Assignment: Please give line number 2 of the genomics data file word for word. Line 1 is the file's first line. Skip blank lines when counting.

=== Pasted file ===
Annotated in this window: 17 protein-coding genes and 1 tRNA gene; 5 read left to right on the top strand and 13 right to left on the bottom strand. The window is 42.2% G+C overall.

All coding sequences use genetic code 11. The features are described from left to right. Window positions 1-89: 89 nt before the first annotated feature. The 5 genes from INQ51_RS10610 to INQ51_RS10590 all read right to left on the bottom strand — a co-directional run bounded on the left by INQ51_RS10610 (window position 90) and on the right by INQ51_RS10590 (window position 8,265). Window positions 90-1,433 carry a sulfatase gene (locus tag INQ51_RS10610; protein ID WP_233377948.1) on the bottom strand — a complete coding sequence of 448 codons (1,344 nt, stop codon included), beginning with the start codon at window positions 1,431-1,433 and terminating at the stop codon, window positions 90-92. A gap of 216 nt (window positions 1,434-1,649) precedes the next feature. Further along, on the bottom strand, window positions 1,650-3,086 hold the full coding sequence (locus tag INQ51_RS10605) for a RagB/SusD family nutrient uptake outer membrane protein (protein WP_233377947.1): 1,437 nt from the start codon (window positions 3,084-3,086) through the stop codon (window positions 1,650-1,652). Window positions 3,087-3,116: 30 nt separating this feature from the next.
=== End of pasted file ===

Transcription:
All coding sequences use genetic code 11. The features are described from left to right. Window positions 1-89: 89 nt before the first annotated feature. The 5 genes from INQ51_RS10610 to INQ51_RS10590 all read right to left on the bottom strand — a co-directional run bounded on the left by INQ51_RS10610 (window position 90) and on the right by INQ51_RS10590 (window position 8,265). Window positions 90-1,433 carry a sulfatase gene (locus tag INQ51_RS10610; protein ID WP_233377948.1) on the bottom strand — a complete coding sequence of 448 codons (1,344 nt, stop codon included), beginning with the start codon at window positions 1,431-1,433 and terminating at the stop codon, window positions 90-92. A gap of 216 nt (window positions 1,434-1,649) precedes the next feature. Further along, on the bottom strand, window positions 1,650-3,086 hold the full coding sequence (locus tag INQ51_RS10605) for a RagB/SusD family nutrient uptake outer membrane protein (protein WP_233377947.1): 1,437 nt from the start codon (window positions 3,084-3,086) through the stop codon (window positions 1,650-1,652). Window positions 3,087-3,116: 30 nt separating this feature from the next.